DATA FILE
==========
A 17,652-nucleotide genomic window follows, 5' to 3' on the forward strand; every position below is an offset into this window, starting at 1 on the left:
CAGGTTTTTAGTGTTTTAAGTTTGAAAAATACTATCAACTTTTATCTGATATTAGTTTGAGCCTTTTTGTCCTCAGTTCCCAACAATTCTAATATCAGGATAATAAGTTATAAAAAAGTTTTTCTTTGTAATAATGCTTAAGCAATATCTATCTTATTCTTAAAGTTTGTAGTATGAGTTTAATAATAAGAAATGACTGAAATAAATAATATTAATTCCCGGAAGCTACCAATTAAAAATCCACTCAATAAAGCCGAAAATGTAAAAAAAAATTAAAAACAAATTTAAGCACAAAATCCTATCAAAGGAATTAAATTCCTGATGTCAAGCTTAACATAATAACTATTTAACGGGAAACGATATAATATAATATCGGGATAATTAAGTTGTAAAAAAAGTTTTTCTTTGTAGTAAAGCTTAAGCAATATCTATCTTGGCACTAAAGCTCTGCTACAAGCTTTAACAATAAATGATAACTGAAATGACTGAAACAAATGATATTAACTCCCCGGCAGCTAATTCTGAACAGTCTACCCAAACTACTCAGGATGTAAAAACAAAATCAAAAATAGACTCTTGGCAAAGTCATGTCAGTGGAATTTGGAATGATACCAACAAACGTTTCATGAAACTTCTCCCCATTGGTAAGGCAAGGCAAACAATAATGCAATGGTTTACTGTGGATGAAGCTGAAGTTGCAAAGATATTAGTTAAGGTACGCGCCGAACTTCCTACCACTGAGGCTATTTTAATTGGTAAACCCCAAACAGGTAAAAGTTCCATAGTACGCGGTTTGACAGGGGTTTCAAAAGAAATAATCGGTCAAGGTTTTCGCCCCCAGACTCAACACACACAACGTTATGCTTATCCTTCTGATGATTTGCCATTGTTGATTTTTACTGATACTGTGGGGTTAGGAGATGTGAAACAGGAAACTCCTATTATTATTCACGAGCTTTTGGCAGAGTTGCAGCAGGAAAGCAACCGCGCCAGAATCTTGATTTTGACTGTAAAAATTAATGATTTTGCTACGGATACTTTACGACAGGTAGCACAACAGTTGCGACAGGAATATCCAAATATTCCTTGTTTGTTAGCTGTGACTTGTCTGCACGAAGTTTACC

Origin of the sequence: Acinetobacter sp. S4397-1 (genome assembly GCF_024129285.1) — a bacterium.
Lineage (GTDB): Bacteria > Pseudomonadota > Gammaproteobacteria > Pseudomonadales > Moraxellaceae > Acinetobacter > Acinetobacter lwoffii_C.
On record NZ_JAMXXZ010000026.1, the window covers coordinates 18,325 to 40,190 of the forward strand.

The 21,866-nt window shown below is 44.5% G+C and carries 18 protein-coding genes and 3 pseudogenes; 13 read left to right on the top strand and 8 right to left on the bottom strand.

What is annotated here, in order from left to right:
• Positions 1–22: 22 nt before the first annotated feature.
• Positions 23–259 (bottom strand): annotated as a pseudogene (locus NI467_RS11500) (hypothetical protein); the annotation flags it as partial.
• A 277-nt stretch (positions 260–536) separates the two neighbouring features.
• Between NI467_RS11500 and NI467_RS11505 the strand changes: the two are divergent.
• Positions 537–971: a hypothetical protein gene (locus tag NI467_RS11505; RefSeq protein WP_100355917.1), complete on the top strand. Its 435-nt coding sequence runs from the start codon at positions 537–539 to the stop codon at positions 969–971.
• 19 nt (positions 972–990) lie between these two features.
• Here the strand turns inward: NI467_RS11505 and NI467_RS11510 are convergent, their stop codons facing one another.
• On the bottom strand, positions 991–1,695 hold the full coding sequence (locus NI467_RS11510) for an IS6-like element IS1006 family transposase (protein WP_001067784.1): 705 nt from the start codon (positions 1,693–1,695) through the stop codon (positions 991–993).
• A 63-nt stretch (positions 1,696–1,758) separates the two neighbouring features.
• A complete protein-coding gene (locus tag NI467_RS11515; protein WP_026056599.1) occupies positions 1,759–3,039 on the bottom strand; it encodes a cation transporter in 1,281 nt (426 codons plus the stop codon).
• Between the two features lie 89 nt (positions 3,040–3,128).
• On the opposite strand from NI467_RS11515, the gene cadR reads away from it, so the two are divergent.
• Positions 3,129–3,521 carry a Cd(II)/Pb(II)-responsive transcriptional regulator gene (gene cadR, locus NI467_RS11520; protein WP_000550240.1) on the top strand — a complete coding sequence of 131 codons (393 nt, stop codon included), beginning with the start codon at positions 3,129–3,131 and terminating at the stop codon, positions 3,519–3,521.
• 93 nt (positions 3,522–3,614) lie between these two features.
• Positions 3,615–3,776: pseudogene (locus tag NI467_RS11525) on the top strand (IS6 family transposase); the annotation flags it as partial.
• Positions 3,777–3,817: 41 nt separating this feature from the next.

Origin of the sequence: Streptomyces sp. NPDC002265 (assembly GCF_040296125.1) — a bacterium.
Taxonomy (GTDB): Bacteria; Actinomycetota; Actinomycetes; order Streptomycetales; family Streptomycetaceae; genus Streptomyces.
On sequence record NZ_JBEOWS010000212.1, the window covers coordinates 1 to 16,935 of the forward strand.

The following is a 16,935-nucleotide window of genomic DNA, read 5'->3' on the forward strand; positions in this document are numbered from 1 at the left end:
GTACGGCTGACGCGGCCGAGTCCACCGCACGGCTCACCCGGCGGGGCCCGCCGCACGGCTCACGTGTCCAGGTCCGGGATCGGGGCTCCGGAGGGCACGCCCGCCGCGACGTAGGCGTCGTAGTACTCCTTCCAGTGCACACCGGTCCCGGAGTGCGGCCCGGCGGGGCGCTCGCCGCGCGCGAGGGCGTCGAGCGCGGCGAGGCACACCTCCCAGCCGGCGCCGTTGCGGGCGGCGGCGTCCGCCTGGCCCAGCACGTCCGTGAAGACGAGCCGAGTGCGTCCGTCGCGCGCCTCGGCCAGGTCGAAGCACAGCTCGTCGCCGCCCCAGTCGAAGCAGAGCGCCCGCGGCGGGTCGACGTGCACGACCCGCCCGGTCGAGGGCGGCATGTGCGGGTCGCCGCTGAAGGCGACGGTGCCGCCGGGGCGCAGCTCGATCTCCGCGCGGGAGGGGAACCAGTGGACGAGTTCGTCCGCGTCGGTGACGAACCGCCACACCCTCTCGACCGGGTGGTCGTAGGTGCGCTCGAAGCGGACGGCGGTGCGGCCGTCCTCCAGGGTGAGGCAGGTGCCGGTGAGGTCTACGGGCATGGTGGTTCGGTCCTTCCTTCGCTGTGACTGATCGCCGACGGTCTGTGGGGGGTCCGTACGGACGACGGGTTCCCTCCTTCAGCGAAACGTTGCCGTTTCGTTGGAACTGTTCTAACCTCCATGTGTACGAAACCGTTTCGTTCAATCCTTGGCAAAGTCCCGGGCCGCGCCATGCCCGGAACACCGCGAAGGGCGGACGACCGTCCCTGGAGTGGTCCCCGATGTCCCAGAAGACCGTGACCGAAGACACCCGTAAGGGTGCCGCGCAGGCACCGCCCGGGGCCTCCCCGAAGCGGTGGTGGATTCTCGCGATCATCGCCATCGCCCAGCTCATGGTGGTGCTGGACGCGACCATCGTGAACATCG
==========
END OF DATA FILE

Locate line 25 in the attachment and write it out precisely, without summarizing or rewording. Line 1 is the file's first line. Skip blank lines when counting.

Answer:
Taxonomy (GTDB): Bacteria; Actinomycetota; Actinomycetes; order Streptomycetales; family Streptomycetaceae; genus Streptomyces.